As Speaker of the House John Boehner's second-in-command, Cantor is responsible for being a top spokesman for the party and setting the House agenda. After this defeat, Cantor may have less pull in the House as he finishes his term with the 113th Congress. Many also believed that Cantor would be the next choice for Speaker.[13][14]

After his defeat, Cantor announced that he would step down as House Majority Leader.[15] Kevin McCarthy, former House Majority Whip, will take over as House Majority Leader after Eric Cantor officially gives up the position on July 31, 2014.[16]

Voter turnout

Increased voter turnout in the Republican primary may have resulted in Cantor's defeat. In 2012, 47,037 votes were cast compared to 65,008 votes in the June 10, 2014, primary, an increase of 38.2 percent. Despite the tea party's high profile primaries in 2010 and 2012, Cantor is the highest-ranking Republican to lose a primary election since the movement's rise. He is also the first majority leader in history to lose a primary bid.[17]

Virginia has an open primary process, in which registered voters do not have to be members of a party to vote in that party's primary. With the Democrats in the 7th District having already nominated their candidate at a convention on June 7, they were free to vote in the Republican primary on Tuesday.[13] The 17,900 additional voters casting a ballot in this year's Republican primary relative to in 2012 could be a result of Democrats voting in an attempt to unseat Cantor.

Term limit irony

Ironically, Cantor, who is stepping down as House Majority Leader, may have fallen victim to an anti-incumbent movement that he helped fund in the last election cycle. In 2012, the Campaign for Primary Accountability was active in an Illinois GOP primary involving incumbent Don Manzullo and newcomer/challenger Adam Kinzinger. Cantor endorsed Kinzinger, and Cantor's PAC made a $25,000 contribution to the Campaign for Primary Accountability. Kinzinger won.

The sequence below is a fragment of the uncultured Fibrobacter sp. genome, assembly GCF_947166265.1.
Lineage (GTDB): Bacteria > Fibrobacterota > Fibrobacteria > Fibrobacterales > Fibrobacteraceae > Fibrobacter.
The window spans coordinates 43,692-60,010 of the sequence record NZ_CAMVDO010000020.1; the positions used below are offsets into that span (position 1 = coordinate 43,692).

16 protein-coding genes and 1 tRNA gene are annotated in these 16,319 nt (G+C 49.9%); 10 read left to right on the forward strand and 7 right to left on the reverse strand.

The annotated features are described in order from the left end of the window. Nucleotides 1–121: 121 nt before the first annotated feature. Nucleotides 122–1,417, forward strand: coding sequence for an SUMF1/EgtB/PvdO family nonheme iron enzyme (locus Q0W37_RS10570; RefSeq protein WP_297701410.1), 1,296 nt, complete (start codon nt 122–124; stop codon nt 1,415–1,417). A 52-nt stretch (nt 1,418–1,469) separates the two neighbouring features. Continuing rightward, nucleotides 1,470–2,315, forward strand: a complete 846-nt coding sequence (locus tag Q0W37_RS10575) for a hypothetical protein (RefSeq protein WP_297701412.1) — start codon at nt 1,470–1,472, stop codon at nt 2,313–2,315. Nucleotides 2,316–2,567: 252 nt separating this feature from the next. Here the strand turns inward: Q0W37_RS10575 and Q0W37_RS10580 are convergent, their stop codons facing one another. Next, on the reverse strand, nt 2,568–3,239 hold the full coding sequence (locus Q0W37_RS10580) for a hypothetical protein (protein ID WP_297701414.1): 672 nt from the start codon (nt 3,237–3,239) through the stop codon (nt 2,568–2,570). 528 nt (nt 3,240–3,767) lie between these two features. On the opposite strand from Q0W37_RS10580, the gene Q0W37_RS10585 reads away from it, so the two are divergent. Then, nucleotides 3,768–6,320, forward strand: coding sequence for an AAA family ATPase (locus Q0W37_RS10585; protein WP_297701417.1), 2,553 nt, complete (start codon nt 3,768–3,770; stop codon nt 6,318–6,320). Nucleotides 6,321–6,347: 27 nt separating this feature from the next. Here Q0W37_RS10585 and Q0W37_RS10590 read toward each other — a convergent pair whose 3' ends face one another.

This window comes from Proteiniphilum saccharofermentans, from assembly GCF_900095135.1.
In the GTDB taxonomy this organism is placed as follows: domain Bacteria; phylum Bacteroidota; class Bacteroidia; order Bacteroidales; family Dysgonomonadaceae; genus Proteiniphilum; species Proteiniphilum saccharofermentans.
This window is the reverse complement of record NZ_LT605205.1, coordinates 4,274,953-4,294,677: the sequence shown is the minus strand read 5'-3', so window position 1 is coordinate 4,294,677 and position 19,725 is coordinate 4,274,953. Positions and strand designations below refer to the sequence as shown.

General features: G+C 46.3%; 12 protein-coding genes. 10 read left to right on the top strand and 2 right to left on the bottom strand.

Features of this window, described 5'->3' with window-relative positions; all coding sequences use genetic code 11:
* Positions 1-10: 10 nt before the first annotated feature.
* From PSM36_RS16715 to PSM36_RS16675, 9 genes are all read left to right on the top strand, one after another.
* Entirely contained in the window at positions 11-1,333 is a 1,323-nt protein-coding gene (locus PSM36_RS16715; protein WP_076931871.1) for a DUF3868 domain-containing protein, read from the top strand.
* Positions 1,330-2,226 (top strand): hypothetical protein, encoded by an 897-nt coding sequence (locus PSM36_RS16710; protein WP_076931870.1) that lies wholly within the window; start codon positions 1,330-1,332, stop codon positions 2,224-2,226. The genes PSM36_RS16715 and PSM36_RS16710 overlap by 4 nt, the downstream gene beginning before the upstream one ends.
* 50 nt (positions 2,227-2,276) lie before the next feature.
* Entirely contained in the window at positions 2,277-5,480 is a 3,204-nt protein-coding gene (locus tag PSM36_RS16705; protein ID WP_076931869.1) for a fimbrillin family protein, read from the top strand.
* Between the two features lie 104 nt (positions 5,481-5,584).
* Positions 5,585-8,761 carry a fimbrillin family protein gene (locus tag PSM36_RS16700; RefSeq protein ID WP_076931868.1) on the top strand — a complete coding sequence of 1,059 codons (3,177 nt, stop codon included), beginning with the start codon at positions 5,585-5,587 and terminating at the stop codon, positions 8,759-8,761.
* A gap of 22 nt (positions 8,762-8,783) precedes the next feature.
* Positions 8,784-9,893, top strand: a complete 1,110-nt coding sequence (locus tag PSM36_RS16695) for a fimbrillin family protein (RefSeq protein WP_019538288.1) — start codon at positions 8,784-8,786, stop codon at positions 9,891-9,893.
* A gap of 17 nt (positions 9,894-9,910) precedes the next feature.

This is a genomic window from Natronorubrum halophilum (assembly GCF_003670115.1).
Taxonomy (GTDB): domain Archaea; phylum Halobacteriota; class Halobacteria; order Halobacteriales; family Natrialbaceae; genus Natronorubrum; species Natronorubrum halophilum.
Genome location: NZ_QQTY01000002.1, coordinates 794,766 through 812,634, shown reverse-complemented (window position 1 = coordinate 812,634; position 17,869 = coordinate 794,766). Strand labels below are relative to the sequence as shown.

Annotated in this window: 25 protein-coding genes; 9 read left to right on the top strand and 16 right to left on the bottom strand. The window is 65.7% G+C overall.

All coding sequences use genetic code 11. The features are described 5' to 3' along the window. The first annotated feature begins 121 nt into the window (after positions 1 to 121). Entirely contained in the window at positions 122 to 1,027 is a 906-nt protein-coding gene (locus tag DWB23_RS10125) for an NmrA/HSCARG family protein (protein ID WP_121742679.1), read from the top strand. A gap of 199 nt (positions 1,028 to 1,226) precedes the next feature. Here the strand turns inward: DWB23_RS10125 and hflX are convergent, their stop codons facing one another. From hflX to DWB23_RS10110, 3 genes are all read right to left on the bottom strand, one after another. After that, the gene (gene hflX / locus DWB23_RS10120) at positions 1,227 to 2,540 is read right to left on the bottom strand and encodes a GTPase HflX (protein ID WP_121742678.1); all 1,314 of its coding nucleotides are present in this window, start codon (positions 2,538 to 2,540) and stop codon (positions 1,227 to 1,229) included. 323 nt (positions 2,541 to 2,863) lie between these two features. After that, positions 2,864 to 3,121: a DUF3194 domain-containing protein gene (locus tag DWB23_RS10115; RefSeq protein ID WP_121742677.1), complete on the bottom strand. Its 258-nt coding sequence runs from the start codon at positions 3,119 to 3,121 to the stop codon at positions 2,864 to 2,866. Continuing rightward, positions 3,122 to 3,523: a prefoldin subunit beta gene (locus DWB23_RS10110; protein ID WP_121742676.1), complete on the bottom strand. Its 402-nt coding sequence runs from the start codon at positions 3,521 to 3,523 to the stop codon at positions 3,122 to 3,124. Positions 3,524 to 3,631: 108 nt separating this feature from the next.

Democratic nomination

On June 9, 2014, Trammell announced his campaign for Congress on his Facebook page. He wrote, "We kicked off our campaign today after receiving a unanimous nomination from the 7th District Committee. I want to thank all of those who supported my nomination and endorsed me as a candidate. We are excited about the next few months on the campaign trail."[18]

Nomination timeline

As of Monday, June 9, the media was reporting that there was no Democratic nominee.[19] Many believed that active Twitter-user Mike Dickinson, who had appeared on Fox News and declared that he was the Democratic candidate in the 7th District, was indeed the nominee. The District's Democrats vehemently denied that Dickinson was running as an official Democrat.

Confusion continued until the 7th District Democratic Party nominee, Dr. Jack Trammell announced on social media that he was the new nominee. The announcement came on primary election night, June 10.

Trammell's tweet from June 10, 2014

Although the road to the nomination seems strange compared to the typical Democratic primary process, in Virginia this process is fairly common. After speaking with Abbi Easter, Chairwoman of the 7th Congressional District Democratic Party, Ballotpedia was told the steps that the party took in nominating Trammell.

  • December 2013: Each party in Virginia's 11 congressional districts decides the method by which they want to nominate their candidate. The 7th District Democrats opted for the caucus convention.
The duly constituted authorities of the state political party, as stated in a party's rules and bylaws, shall have the right to determine the method by which a party nomination for a member of the United States Senate or for any statewide office shall be made.[20]